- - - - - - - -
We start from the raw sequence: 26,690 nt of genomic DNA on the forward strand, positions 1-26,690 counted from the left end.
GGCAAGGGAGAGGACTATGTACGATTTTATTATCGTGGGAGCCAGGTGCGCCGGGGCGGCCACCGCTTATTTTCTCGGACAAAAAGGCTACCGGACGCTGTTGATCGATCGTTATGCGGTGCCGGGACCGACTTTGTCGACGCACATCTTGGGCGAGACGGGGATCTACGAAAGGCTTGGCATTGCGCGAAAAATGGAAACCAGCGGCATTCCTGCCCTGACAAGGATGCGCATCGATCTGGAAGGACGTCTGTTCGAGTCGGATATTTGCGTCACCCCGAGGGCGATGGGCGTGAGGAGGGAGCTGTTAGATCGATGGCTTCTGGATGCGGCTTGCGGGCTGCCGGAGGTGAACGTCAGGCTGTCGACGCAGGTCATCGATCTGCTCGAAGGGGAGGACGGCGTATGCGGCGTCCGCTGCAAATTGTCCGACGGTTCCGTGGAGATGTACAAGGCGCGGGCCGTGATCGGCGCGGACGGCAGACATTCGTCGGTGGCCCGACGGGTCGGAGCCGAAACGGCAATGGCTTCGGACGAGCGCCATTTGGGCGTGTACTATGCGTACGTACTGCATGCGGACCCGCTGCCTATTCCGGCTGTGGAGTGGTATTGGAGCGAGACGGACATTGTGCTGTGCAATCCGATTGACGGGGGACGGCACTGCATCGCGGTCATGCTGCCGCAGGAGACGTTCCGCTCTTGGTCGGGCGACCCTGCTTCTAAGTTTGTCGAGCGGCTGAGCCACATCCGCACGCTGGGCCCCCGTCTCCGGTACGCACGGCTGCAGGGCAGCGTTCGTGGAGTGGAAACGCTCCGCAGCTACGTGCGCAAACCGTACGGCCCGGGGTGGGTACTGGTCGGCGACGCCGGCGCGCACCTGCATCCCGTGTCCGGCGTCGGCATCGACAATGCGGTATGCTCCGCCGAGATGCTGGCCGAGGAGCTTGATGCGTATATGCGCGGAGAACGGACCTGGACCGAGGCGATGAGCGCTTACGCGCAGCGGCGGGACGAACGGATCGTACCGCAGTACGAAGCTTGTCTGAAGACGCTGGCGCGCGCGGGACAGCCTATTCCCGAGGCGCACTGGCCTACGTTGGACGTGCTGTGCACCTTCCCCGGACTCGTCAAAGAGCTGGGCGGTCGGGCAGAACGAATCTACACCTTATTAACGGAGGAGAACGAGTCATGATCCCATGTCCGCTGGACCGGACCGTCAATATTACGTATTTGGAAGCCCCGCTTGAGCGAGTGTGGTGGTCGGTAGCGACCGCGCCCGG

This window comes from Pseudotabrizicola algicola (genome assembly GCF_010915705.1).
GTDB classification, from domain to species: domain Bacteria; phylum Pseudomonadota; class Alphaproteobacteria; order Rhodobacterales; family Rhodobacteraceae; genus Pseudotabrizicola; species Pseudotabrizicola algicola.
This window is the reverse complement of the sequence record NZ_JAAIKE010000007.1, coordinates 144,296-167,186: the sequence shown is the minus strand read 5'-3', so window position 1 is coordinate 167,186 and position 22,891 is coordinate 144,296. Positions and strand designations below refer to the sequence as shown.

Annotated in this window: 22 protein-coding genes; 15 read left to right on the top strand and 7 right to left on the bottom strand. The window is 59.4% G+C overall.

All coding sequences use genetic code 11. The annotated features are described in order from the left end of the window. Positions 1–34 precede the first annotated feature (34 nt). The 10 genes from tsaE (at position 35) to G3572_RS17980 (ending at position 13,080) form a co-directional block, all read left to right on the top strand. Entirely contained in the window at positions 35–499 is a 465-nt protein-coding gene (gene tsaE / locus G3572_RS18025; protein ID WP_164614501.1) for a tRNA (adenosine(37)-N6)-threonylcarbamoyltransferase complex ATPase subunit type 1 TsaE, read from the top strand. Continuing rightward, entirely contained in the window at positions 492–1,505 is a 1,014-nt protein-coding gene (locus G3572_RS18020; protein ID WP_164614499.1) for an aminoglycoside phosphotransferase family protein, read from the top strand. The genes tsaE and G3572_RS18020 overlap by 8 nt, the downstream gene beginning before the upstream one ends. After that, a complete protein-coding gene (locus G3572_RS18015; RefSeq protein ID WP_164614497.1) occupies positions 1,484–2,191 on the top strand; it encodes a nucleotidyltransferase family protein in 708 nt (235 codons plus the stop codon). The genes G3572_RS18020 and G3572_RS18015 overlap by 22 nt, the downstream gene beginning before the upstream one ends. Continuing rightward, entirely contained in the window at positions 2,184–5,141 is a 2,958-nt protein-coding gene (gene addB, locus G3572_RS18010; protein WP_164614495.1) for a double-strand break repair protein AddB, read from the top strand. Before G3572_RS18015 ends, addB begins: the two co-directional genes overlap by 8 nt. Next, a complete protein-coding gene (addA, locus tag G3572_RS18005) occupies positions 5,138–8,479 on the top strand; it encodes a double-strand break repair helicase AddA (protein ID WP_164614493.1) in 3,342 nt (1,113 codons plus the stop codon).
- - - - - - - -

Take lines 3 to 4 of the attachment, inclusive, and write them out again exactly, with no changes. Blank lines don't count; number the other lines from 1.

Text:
This window comes from Pseudotabrizicola algicola (genome assembly GCF_010915705.1).
GTDB classification, from domain to species: domain Bacteria; phylum Pseudomonadota; class Alphaproteobacteria; order Rhodobacterales; family Rhodobacteraceae; genus Pseudotabrizicola; species Pseudotabrizicola algicola.